I had a conversation with a friend where we discussed addictions. I then googled the word and was surprised that the word addiction is, in most cases, paired with the word drug. As in drug-addiction. I found this combination interesting because I have finally acknowledged that I have an addiction that isn't drugs.

My addiction is people. I immediately become addicted to someone I find interesting, particularly in a relationship. I'd meet someone and quickly become enamoured before getting to know who they were. I would place them on an unnecessary pedal stool and make myself small.

This has been my pattern for years. I'd hold onto someone that wasn't meant for me or simply didn't want to be with me. In fact, I held onto people who treated me badly. And I realized, I attracted the same person, relationship after relationship. There is a common denominator here: **POINTS TO SELF**

It was a self-defeating prophecy.

I would mold myself to become something else if I felt someone didn't like me. The suffering I would put myself through was sickening. The greatest consequence came when I was with someone who's approval I so desperately needed, I became a terribly unhappy, insecure, mess of a woman. I had to become emotionally bankrupt and suffer countless heartbreaks before I was able to "see" myself. My resistance to this reality was hidden deep inside and earlier this year, I started what would become the greatest change of my life.

As I've mentioned before, I started reading, A New Earth by Eckhart Tolle. Let me be clear, I have read many (and I mean MANY) self-help books. But there was something about this book, and the Oprah podcast, that, for the first time, caused me to take a keen look within. I saw all of my anger, my sadness, my running and most importantly, my VICTIM-HOOD! There was something in the way he explained his position that allowed me to understand mine. Tears of both sadness and freedom would stream down my face as I listened.
"How does he know my heart so well?"
"Thank you for helping me understand this Ego thing."
"Have I lived my entire life like this?"

I began to understand the difference between ego and awareness. I leaned on awareness and realized I had it all along. My behaviors began to change,  my personal outlook began to change and most of all, my reaction to things began to change. The next challenge was my addiction.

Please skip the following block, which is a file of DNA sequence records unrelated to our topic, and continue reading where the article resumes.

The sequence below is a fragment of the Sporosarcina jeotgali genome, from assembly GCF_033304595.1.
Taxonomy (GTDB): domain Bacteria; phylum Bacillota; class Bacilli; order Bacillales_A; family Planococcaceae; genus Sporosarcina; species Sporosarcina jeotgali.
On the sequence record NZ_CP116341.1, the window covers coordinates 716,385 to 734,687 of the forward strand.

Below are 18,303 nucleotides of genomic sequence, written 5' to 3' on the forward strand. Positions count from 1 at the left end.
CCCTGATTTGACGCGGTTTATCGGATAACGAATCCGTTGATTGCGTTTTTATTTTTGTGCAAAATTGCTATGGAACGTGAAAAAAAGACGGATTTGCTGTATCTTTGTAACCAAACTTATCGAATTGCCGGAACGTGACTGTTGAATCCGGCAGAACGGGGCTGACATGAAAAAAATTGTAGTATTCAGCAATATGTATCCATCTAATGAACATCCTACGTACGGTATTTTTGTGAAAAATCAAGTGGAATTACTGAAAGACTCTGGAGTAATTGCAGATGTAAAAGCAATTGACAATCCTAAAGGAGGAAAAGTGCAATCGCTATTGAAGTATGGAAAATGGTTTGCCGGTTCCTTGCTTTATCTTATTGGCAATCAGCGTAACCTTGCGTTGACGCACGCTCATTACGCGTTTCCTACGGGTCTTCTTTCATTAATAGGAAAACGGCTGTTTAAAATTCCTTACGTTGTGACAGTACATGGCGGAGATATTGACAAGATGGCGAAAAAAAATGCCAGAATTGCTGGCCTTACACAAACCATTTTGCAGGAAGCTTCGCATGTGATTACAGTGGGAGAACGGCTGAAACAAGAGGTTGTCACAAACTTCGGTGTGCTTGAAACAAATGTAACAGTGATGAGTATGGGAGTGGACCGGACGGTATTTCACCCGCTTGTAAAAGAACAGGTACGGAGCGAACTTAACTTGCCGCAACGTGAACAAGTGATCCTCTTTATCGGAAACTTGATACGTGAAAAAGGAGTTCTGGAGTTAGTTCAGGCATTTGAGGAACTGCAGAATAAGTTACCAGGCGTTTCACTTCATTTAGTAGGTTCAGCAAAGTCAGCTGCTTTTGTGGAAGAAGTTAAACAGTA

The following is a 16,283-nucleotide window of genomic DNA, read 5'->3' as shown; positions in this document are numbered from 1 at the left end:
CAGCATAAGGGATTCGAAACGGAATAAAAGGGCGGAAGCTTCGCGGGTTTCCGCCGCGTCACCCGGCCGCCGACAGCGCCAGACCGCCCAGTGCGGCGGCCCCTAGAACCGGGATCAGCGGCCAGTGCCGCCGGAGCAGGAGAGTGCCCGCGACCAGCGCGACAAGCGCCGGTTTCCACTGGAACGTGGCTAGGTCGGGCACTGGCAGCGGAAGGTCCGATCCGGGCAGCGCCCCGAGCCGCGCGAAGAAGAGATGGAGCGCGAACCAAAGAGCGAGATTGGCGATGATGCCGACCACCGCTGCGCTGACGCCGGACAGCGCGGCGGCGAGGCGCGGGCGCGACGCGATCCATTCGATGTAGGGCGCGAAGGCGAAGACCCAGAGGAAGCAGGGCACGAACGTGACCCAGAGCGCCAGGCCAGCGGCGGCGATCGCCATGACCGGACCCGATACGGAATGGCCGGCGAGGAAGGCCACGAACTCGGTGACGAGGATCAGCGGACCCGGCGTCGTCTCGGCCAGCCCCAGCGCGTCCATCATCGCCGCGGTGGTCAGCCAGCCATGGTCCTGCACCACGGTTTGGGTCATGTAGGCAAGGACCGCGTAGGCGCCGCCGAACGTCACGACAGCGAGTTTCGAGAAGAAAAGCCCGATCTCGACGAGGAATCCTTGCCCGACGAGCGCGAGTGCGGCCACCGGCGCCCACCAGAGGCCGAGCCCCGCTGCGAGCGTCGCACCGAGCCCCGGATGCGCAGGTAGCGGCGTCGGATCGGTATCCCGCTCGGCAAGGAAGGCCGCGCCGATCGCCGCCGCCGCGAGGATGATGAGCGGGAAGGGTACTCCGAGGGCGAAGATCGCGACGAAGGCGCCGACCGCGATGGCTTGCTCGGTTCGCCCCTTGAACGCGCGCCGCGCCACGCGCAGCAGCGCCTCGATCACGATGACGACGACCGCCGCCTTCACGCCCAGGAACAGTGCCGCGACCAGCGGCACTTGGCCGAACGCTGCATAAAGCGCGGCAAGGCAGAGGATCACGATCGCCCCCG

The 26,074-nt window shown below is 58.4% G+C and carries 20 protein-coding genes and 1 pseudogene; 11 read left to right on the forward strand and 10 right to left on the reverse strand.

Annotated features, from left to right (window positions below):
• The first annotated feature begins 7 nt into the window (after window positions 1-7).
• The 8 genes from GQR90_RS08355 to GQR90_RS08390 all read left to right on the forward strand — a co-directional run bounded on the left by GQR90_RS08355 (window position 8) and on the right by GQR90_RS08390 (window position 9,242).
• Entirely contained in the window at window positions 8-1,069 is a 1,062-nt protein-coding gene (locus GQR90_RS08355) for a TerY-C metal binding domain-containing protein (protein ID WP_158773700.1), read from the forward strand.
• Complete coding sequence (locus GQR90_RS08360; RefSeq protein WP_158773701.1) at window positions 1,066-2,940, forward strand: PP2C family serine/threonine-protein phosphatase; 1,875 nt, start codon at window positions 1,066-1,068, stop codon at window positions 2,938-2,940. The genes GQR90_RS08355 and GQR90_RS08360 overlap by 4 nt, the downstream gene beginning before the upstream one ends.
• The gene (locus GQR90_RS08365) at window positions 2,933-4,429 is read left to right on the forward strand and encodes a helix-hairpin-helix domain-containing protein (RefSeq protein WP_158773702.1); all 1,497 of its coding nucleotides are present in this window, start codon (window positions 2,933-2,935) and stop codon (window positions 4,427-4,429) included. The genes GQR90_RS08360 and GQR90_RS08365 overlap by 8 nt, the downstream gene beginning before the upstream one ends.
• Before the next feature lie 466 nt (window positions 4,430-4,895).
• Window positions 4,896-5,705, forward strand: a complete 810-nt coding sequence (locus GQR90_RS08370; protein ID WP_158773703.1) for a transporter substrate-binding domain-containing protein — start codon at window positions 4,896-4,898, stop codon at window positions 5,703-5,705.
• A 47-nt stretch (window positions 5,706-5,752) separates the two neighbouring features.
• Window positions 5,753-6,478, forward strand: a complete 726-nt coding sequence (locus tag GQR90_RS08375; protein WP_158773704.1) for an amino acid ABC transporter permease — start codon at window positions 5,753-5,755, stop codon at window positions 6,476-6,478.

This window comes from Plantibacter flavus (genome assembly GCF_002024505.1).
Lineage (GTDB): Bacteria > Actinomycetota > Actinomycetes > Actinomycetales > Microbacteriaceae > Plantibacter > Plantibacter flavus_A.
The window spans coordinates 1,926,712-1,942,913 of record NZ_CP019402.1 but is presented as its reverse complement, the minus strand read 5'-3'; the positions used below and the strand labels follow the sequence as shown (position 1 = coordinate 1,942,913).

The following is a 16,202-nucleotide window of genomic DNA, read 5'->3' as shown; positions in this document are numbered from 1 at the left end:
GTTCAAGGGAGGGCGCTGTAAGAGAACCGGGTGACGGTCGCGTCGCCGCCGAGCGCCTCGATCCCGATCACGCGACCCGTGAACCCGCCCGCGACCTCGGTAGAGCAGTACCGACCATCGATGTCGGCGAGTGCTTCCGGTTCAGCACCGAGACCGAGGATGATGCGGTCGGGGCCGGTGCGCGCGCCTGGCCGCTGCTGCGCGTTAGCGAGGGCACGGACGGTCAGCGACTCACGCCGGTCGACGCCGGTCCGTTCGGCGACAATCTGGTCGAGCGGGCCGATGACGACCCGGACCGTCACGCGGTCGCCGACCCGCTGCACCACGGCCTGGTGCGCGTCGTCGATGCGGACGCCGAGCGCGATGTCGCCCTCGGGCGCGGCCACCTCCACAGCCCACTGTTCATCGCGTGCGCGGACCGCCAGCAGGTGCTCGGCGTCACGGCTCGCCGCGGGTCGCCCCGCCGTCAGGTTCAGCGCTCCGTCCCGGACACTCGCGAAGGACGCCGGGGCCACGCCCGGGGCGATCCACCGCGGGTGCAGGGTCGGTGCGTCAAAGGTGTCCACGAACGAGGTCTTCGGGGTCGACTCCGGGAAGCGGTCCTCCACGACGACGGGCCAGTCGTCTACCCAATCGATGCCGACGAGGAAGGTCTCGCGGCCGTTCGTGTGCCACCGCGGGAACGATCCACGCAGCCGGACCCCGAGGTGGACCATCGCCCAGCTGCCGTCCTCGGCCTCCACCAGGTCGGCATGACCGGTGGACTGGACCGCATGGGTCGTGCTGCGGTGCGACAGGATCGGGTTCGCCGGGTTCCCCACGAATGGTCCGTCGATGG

Because the Universe is so alert, I was presented with the biggest lesson of all: the end of a dear relationship. When it happened, I was initially shocked. I thought this person and I would be together a long time. My addiction couldn't imagine our lives apart. When the decision came to part, I was afraid, for maybe...a few hours. Because of AWARENESS, I was ironically stronger and able to let the person go without fighting to hold on any longer. When it was over, I had no desire to run from myself, I didn't spend hours victimizing myself by continuosly talking about it  and I didn't choose self-pity (as I had so many times in the past). I accepted that the relationship needed to end and I allowed the sadness (as painful as it is) to have it's moment in my heart. But I only give it a moment instead of the many moments I've provided in the past.

Wayne Dyer has an amazing quote: “When you change the way you look at things – the things you look at change.”

I didn't believe that I would be able to walk on and be OK at the close of a relationship. I thought it was my fate to always hurt like hell and suffer. Suffering is a choice, because I chose to confront my addictions, my addictions no longer controlled me. I took the reigns and started steering my life-ship. It's a work in progress. I stop when the ego attempts to infiltrate. I know it is there but I ignore it (kinda like Russell Crowe in A Beautiful Mind).

I have a friend who has this same addition problem. I try to offer help and share my stories but I can tell he isn't ready. All I can do is allow him to reach that place on his own terms. In the meantime, I continuing working on mine.

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